Losing sleep over Microsoft 365 user account management? Let’s fix that. Follow these pointers to make sure you’re being as efficient as possible.
A stitch in time saves nine. The same logic (without the snappy proverb) applies to your organization’s user account management.
Most sensible administrators responsible for maintaining Microsoft 365 systems will likely have been kept awake at night pondering the best, most efficient way to do their job. Because, if you don’t stay on top of maintenance, things can quickly spiral out of control.
Let’s look at what you should do to ensure best practices are followed when managing Microsoft 365 user accounts.
Microsoft 365 user account management pitfalls
keeping track of who has access to what, who’s still employed at the company, and the workflow structure might seem like a relatively easy task.
But if you apply the same need for control and monitoring to a company with hundreds, or even thousands, of employees, you can appreciate how things might get out of hand quite quickly, and why admins could be forgiven for having the odd sleepless night.
When user account management is poor, certain issues can quickly arise:
Microsoft 365 security risks
When newcomers join a company, they’re usually given access to information about the company, its clients, and how business is conducted. Sometimes, this can include sensitive information.
When an employee leaves their place of work, it should stand to reason that their access to company information is restricted. If there isn’t a procedure to keep control of user profiles, then you risk sensitive information falling into the wrong hands. And that could potentially affect you in myriad unappealing ways – including from a compliance or legal point of view.
Are you wondering about hybrid or remote work environments? Improving end-user management in the Microsoft hybrid workplace is essential to controlling security risks and improving communication and engagement.
Dormant Microsoft 365 accounts
There are likely a lot of accounts that aren’t being used but are still taking up space on your company’s system. These might be profiles of former employees that haven’t been deleted, old accounts of current workers, or those left over from a previous system. Their presence can crowd your database, cause confusion (even mistaken identity!), and generally be a nuisance.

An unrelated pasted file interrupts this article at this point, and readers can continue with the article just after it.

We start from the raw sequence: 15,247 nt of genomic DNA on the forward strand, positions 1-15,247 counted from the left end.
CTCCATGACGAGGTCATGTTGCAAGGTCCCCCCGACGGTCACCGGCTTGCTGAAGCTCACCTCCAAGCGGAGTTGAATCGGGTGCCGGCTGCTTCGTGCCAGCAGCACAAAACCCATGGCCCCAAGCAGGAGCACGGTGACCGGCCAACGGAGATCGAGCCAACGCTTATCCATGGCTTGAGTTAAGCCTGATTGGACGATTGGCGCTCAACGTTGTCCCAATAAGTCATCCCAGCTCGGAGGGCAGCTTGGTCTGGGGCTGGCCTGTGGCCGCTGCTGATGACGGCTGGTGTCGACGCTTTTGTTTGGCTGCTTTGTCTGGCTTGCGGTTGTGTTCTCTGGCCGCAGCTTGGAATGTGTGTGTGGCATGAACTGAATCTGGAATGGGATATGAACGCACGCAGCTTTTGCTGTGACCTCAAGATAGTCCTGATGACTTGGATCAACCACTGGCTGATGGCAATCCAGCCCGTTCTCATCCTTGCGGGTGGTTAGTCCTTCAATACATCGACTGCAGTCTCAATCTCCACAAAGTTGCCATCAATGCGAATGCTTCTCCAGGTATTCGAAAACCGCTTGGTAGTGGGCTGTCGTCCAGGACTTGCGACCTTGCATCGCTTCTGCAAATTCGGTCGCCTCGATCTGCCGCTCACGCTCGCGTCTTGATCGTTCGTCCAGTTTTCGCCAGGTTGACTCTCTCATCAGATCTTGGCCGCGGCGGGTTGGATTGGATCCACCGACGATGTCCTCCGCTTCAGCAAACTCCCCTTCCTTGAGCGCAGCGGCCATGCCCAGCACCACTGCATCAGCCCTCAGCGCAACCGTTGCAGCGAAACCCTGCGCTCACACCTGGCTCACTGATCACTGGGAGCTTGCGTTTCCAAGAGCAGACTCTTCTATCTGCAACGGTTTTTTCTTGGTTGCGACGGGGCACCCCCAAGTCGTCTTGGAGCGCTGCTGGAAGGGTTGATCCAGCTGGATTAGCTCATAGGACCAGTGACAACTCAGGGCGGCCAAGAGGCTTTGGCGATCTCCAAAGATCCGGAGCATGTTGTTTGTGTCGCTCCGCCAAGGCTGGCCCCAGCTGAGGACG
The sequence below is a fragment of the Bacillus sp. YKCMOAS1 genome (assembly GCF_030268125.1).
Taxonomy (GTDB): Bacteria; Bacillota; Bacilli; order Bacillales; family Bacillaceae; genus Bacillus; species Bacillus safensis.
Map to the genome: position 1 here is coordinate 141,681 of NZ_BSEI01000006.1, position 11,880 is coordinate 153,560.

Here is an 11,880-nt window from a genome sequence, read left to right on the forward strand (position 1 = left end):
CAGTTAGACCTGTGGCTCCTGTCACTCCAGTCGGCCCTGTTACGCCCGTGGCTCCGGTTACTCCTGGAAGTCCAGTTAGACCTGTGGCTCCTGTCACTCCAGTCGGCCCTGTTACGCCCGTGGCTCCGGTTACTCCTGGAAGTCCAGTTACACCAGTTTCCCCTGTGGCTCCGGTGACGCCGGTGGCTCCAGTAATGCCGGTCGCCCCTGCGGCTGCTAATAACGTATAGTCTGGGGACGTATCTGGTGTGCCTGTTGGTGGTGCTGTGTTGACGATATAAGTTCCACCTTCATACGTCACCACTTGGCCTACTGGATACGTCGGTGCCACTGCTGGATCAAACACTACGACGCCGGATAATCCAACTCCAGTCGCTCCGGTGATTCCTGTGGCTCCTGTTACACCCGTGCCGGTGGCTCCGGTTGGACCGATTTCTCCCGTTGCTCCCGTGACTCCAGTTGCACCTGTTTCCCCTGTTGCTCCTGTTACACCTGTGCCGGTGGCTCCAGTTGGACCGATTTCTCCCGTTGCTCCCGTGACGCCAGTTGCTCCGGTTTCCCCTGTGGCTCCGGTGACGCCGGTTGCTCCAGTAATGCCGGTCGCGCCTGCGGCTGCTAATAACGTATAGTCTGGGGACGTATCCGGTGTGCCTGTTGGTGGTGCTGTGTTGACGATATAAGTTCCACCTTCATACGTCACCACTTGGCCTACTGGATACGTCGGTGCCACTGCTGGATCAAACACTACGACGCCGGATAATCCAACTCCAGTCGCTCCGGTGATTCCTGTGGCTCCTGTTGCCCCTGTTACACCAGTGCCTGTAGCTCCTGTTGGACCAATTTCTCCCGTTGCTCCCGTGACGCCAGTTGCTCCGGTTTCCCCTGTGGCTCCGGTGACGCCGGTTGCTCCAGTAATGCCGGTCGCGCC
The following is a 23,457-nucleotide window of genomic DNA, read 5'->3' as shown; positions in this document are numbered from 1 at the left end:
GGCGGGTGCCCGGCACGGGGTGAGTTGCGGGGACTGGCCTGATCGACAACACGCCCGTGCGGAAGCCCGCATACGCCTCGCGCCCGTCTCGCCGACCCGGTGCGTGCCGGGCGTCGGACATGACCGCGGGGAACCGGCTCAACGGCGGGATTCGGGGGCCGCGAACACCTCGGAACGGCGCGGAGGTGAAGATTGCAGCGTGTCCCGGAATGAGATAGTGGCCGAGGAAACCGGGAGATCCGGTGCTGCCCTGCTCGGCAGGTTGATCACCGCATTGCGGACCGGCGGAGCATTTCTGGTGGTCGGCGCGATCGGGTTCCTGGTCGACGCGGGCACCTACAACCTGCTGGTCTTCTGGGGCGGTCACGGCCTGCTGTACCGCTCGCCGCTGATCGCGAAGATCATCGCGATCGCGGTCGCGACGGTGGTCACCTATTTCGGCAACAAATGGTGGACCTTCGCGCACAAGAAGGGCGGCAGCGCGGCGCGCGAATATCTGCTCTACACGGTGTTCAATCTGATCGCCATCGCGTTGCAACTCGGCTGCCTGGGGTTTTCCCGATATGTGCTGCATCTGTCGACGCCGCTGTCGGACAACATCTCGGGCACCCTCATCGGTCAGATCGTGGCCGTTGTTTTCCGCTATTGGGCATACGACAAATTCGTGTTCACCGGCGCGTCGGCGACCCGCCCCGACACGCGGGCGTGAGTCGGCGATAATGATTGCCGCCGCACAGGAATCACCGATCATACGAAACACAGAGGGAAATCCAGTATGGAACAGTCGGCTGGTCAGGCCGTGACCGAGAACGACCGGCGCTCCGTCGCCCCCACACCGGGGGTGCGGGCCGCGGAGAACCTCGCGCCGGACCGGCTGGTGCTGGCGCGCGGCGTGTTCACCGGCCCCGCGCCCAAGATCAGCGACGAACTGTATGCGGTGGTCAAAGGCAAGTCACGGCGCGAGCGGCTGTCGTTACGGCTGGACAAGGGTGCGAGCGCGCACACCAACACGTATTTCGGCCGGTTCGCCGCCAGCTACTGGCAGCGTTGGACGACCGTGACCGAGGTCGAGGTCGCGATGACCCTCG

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Simply put, poor user account management can cost you money. Typically, when a new employee joins, they’re given access to the company’s in-house enterprise suite – Microsoft 365 – costing the employer the price of a license. Licenses are transferrable, but if one of your employees leaves and a second license is bought for the replacement employee, that comes out of the company’s coffers.
While a single license for one worker won’t put you “in the red,” it’s an expense that can quickly add up in larger businesses. This is before even mentioning workflow inefficiencies (although leads us nicely onto our next section…)
Without proper user account management, it’s difficult to run an efficient workflow template. That means it’s difficult to organize and maintain a great system for getting work done.
Good user management comes from staying on top of the system you implement. As a Microsoft 365 admin, you must perform many tasks to keep your organization running efficiently. Don’t lose control! Be organized, efficient, and secure. These are the keywords for managing Microsoft 365 user accounts.
Your user account management checklist
A lot of effort has been put into the management interface for Microsoft 365. It’s designed for the regular user, so managing the service doesn’t require fluency in IT. Being aware of these options will help you choose the best path to take for organizing the functionality of your business—from migration, to getting the very best out of the product.
- Overview page – Use this to find information on setting up your Microsoft 365 world. Here, you’ll find a good overview of configuration settings and services.
- Setup wizard – Guides you step-by-step through adopting and migrating to Microsoft 365.
- Users – Create, edit and delete Microsoft 365 profiles and users. If you’re using local Active Directory synchronization, accounts should be deleted from the local Active Directory, not Microsoft 365.
- Security – This can be configured in SharePoint Online to control site access. Protect content: control who can open, edit, copy, print, forward, etc.
- Domains – Use your company’s domain name in your Microsoft 365 account.
- Manage – Take care of the subscriptions and billing for your Microsoft 365 rollout.
- Licenses – Take the hassle out of keeping track of your licenses. Microsoft 365 does it for you. Simply view the number assigned or expired across the board.
- Purchase – Need to expand? Use the Purchase page to add additional plans or licensing.
- Overview page – Contains information about community forums, diagnostics, service requests, common issues, etc.
- Service requests – Open and monitor service requests.
- Service health – Here, you can view a dashboard of the health of your Microsoft 365 services. See daily outlines for normal service, service degradation, interruption, service restored, and additional information.
- Planned maintenance – Provides an overview of maintenance history and service scheduled for the future.
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